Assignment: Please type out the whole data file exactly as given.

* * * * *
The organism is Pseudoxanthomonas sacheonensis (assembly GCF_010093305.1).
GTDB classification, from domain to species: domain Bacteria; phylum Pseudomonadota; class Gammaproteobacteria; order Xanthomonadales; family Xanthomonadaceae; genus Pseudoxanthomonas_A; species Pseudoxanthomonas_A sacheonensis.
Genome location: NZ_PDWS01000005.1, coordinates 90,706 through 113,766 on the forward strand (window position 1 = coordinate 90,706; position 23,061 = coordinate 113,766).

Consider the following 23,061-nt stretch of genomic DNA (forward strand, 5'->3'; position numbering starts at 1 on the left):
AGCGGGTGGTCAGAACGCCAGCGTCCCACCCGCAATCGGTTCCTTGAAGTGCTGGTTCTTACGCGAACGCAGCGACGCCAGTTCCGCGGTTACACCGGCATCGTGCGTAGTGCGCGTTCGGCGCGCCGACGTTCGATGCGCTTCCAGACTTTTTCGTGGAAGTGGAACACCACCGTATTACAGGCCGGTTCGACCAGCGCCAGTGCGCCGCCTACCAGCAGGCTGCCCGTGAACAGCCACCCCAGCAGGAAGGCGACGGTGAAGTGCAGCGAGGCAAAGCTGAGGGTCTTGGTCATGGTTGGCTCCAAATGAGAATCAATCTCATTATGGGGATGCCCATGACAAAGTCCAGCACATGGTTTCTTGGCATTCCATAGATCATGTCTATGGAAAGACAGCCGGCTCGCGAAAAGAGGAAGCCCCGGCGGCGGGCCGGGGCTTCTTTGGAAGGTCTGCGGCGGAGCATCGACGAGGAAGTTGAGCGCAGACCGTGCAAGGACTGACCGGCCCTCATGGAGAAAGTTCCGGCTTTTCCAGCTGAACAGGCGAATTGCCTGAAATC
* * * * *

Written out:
The organism is Pseudoxanthomonas sacheonensis (assembly GCF_010093305.1).
GTDB classification, from domain to species: domain Bacteria; phylum Pseudomonadota; class Gammaproteobacteria; order Xanthomonadales; family Xanthomonadaceae; genus Pseudoxanthomonas_A; species Pseudoxanthomonas_A sacheonensis.
Genome location: NZ_PDWS01000005.1, coordinates 90,706 through 113,766 on the forward strand (window position 1 = coordinate 90,706; position 23,061 = coordinate 113,766).

Consider the following 23,061-nt stretch of genomic DNA (forward strand, 5'->3'; position numbering starts at 1 on the left):
AGCGGGTGGTCAGAACGCCAGCGTCCCACCCGCAATCGGTTCCTTGAAGTGCTGGTTCTTACGCGAACGCAGCGACGCCAGTTCCGCGGTTACACCGGCATCGTGCGTAGTGCGCGTTCGGCGCGCCGACGTTCGATGCGCTTCCAGACTTTTTCGTGGAAGTGGAACACCACCGTATTACAGGCCGGTTCGACCAGCGCCAGTGCGCCGCCTACCAGCAGGCTGCCCGTGAACAGCCACCCCAGCAGGAAGGCGACGGTGAAGTGCAGCGAGGCAAAGCTGAGGGTCTTGGTCATGGTTGGCTCCAAATGAGAATCAATCTCATTATGGGGATGCCCATGACAAAGTCCAGCACATGGTTTCTTGGCATTCCATAGATCATGTCTATGGAAAGACAGCCGGCTCGCGAAAAGAGGAAGCCCCGGCGGCGGGCCGGGGCTTCTTTGGAAGGTCTGCGGCGGAGCATCGACGAGGAAGTTGAGCGCAGACCGTGCAAGGACTGACCGGCCCTCATGGAGAAAGTTCCGGCTTTTCCAGCTGAACAGGCGAATTGCCTGAAATC